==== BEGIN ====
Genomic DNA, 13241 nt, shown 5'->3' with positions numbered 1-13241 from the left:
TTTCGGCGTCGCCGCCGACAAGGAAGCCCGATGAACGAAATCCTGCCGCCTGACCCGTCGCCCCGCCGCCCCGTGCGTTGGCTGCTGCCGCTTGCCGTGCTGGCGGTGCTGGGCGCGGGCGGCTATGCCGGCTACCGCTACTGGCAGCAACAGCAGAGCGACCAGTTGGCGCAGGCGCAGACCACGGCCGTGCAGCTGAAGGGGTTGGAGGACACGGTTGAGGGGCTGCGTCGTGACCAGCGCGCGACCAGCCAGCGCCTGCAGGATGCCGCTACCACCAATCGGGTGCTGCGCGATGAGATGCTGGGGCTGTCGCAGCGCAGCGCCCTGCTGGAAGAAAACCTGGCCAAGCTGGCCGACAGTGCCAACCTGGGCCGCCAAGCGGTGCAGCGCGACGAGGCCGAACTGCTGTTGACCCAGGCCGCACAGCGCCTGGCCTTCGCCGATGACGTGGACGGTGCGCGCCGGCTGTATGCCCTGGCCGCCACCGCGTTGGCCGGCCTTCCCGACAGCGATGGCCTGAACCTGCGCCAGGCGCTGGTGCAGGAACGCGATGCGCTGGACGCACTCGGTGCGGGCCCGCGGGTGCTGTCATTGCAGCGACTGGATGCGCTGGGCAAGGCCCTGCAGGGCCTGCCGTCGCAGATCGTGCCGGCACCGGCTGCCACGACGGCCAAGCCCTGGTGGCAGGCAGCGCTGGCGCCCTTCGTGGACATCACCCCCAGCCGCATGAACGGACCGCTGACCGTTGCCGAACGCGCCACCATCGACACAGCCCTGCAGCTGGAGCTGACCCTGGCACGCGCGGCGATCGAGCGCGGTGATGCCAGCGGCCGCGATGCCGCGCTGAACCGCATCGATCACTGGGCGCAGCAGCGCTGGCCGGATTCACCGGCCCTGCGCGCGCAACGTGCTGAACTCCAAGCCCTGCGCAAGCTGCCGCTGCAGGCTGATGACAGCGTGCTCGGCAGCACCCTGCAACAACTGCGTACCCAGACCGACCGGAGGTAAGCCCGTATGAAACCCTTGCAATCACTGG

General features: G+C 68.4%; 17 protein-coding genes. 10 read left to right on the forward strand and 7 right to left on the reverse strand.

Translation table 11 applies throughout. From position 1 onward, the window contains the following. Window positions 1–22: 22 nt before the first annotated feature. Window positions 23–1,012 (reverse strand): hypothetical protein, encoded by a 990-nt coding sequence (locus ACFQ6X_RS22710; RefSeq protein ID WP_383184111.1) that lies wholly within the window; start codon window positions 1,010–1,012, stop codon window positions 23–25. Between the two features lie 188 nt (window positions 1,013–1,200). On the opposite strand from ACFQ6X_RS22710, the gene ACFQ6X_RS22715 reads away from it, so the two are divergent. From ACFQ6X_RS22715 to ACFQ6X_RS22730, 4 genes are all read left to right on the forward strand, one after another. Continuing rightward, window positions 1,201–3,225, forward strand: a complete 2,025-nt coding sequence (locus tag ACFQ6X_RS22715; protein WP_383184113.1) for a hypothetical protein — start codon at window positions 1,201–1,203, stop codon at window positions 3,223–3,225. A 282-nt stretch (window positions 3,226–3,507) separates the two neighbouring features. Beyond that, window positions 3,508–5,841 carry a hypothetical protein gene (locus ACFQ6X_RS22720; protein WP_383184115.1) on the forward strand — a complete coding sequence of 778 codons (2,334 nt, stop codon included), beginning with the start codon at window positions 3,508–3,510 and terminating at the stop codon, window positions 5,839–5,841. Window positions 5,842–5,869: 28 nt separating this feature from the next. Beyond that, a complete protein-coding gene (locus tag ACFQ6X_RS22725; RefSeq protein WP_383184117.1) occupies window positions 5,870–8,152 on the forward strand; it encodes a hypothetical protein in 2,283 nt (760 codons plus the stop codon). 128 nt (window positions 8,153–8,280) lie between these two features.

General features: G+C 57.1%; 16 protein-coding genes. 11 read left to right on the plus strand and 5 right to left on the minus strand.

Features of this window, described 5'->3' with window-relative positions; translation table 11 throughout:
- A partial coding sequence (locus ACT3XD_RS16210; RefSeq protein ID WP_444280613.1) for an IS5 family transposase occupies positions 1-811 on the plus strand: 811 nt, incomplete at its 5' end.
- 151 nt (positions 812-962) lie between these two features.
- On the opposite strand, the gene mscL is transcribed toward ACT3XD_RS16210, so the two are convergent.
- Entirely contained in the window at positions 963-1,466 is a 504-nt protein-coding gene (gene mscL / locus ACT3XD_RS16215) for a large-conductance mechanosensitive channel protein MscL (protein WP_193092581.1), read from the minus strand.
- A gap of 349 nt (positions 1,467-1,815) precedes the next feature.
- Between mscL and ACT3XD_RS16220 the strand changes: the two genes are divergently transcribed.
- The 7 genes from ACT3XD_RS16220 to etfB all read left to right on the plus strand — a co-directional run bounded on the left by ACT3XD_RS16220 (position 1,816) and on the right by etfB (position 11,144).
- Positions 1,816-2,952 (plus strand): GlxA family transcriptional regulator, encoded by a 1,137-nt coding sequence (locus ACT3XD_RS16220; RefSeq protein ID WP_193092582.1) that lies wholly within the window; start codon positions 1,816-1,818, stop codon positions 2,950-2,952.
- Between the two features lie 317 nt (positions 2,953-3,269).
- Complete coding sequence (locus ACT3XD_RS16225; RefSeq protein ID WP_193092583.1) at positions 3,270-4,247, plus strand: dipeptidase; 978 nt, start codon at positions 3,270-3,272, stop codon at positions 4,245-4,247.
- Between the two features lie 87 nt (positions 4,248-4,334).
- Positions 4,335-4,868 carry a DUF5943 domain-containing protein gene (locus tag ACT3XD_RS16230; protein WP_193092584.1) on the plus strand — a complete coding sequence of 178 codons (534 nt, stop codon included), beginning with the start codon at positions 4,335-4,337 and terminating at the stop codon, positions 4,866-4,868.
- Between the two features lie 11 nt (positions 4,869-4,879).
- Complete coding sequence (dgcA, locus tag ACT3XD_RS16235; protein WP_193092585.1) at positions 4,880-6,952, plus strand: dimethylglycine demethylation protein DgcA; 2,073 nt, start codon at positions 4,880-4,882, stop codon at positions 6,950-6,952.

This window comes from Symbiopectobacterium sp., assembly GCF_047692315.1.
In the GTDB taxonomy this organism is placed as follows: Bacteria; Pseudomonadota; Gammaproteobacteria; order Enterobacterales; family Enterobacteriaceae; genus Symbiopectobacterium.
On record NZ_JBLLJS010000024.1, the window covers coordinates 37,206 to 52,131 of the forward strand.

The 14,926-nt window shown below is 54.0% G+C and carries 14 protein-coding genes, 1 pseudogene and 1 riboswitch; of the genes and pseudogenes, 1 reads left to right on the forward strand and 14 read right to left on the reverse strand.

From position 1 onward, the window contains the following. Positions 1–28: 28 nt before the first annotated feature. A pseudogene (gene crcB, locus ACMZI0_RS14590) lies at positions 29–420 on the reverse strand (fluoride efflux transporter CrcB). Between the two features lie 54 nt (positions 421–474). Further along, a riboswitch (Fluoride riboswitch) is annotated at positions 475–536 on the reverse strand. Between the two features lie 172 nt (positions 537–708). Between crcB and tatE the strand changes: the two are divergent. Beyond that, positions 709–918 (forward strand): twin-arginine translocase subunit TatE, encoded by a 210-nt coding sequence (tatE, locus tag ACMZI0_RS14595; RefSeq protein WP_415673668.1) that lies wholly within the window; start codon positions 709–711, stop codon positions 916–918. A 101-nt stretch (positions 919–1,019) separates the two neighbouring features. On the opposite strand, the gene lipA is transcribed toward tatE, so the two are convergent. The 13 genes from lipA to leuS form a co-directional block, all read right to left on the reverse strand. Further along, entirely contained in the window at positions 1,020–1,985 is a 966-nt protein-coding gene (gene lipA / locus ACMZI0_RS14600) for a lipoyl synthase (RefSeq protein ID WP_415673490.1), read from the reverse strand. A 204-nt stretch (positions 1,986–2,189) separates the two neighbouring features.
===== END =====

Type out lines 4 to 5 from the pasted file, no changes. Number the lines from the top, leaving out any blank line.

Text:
Translation table 11 applies throughout. From position 1 onward, the window contains the following. Window positions 1–22: 22 nt before the first annotated feature. Window positions 23–1,012 (reverse strand): hypothetical protein, encoded by a 990-nt coding sequence (locus ACFQ6X_RS22710; RefSeq protein ID WP_383184111.1) that lies wholly within the window; start codon window positions 1,010–1,012, stop codon window positions 23–25. Between the two features lie 188 nt (window positions 1,013–1,200). On the opposite strand from ACFQ6X_RS22710, the gene ACFQ6X_RS22715 reads away from it, so the two are divergent. From ACFQ6X_RS22715 to ACFQ6X_RS22730, 4 genes are all read left to right on the forward strand, one after another. Continuing rightward, window positions 1,201–3,225, forward strand: a complete 2,025-nt coding sequence (locus tag ACFQ6X_RS22715; protein WP_383184113.1) for a hypothetical protein — start codon at window positions 1,201–1,203, stop codon at window positions 3,223–3,225. A 282-nt stretch (window positions 3,226–3,507) separates the two neighbouring features. Beyond that, window positions 3,508–5,841 carry a hypothetical protein gene (locus ACFQ6X_RS22720; protein WP_383184115.1) on the forward strand — a complete coding sequence of 778 codons (2,334 nt, stop codon included), beginning with the start codon at window positions 3,508–3,510 and terminating at the stop codon, window positions 5,839–5,841. Window positions 5,842–5,869: 28 nt separating this feature from the next. Beyond that, a complete protein-coding gene (locus tag ACFQ6X_RS22725; RefSeq protein WP_383184117.1) occupies window positions 5,870–8,152 on the forward strand; it encodes a hypothetical protein in 2,283 nt (760 codons plus the stop codon). 128 nt (window positions 8,153–8,280) lie between these two features.

General features: G+C 57.1%; 16 protein-coding genes. 11 read left to right on the plus strand and 5 right to left on the minus strand.